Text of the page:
Painted with oil on three oak panels this 32.4” X 23.6” painting shows the couple in an upstairs room with a chest and bed in it, it is early summer as indicated by the fruit on the cherry tree outside the window. The room is probably a reception room; it was the fashion in those days to have beds in reception rooms which were used for seating. The Arnolfinis are very richly dressed; despite the season their outer garments, his tabard and her dress are trimmed and fully lined with fur. The furs are very expensive, and his tabard may have been made of silk velvet. Her dress is equally expensive and we can see a lot of material has been folded and sewn together, then cut and frayed decoratively( dagging) on the sleeves and train. Her blue underdress is also trimmed with fur. The pleating of the dress around the stomach and waist makes the wife look pregnant, but she is not believed to be so. It was the fashion at that time and a rounded belly was a sign of fertility in young women. Fashion was important to Arnolfini since he was a wealthy cloth merchant.

The placement of the two figures suggests conventional fifteenth century gender roles. The woman stands near the bed and the room, symbolic of her role as the caretaker of the house. Giovanni, on the other hand stands near the window, symbolic of his role in the outside world. He looks directly at the viewer where as his wife gazes obediently at him. His hand is vertically raised, representative of his position of authority, while her hand is in a lower more submissive pose.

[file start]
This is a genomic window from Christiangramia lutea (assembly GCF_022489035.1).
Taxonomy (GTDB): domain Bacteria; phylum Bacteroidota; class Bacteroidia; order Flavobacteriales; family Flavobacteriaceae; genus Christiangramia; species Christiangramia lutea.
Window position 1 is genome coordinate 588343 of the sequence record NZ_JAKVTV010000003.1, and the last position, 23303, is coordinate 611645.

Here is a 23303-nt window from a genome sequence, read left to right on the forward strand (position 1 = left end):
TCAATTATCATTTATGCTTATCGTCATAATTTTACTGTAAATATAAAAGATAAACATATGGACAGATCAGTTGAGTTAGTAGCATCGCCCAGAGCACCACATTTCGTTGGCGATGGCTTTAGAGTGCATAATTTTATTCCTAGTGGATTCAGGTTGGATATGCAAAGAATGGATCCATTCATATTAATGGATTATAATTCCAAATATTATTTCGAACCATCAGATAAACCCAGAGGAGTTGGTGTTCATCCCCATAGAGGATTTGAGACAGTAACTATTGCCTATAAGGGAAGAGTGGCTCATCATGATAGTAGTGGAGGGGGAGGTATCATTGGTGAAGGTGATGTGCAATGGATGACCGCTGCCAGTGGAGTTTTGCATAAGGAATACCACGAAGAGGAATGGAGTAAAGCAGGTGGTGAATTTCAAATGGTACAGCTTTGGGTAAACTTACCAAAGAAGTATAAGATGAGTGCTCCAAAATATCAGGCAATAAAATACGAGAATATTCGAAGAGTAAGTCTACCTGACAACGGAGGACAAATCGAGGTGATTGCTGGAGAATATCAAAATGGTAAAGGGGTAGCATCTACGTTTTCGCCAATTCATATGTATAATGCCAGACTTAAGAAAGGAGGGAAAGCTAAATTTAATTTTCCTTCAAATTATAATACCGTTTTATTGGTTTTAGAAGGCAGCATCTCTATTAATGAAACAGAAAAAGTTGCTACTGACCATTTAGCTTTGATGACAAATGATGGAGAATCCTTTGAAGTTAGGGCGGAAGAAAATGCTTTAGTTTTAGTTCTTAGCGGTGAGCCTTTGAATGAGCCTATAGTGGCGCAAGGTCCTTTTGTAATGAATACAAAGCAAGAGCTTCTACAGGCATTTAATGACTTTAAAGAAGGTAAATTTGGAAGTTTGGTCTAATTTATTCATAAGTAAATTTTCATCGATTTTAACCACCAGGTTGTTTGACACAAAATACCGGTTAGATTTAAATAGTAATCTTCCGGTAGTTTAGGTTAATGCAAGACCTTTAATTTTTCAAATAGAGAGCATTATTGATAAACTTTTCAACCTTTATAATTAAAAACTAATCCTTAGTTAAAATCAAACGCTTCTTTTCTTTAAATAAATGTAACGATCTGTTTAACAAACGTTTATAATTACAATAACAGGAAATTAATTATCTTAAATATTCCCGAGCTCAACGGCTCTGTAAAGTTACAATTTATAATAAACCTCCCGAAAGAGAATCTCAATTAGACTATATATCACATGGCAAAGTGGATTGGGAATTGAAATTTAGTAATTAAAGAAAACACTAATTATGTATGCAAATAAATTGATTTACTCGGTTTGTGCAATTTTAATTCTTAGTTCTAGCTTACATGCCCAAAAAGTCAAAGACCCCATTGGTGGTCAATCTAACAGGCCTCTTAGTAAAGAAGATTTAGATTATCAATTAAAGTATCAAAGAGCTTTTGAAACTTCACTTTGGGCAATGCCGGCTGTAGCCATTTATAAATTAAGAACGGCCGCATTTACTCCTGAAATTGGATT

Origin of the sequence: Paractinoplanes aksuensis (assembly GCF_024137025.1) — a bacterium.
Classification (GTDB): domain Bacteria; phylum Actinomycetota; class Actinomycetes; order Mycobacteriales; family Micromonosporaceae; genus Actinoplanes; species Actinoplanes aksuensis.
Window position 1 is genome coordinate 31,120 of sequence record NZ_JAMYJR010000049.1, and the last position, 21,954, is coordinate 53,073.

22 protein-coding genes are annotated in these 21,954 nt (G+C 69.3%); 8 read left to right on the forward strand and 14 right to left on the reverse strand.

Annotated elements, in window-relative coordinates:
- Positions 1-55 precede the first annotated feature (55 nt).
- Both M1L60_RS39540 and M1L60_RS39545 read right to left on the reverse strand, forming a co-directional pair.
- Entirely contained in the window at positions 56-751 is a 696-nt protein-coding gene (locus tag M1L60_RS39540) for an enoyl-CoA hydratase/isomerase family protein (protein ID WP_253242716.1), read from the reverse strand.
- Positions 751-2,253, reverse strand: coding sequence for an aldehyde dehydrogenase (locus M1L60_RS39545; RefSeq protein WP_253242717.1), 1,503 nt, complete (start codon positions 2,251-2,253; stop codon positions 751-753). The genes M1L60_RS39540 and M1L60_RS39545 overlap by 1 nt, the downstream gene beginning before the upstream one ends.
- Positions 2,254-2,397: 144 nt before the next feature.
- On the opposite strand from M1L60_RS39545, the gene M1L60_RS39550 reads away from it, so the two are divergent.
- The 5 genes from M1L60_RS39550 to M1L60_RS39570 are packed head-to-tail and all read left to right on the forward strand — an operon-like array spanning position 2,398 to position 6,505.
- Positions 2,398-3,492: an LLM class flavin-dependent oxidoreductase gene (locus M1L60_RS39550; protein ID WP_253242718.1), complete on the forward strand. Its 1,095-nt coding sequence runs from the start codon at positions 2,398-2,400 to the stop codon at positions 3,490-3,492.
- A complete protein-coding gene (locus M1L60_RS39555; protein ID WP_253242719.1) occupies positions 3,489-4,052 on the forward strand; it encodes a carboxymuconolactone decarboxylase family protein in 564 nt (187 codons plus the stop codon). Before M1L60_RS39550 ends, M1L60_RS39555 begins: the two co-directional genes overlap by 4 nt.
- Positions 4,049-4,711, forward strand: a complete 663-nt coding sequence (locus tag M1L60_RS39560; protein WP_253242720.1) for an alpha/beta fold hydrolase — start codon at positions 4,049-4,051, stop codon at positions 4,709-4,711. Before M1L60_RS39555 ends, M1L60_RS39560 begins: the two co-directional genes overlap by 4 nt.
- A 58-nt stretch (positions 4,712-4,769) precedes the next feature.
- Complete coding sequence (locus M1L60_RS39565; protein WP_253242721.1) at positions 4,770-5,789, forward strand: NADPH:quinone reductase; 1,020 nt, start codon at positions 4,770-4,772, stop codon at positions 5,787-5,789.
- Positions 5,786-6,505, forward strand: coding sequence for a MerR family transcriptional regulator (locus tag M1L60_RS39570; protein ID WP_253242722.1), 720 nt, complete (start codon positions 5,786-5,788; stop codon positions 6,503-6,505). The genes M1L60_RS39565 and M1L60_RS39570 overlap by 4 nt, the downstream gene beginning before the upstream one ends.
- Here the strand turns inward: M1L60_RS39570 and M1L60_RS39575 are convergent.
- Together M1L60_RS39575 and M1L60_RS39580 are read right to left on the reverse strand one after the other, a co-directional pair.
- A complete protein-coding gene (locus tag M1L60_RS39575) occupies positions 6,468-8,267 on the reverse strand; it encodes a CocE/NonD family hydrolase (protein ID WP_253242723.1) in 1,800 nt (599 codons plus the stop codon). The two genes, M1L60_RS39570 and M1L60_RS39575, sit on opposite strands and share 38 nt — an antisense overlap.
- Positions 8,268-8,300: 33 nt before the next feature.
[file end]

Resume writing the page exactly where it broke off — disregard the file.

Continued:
One of the most interesting objects in this painting for me personally is the circular, slightly convex mirror on the wall. The reflection in the mirror shows two more people in the room, positioned where we, the viewers would be. So we know that the Arnolfinis are not alone in the room. One of them is believed to be the artist himself.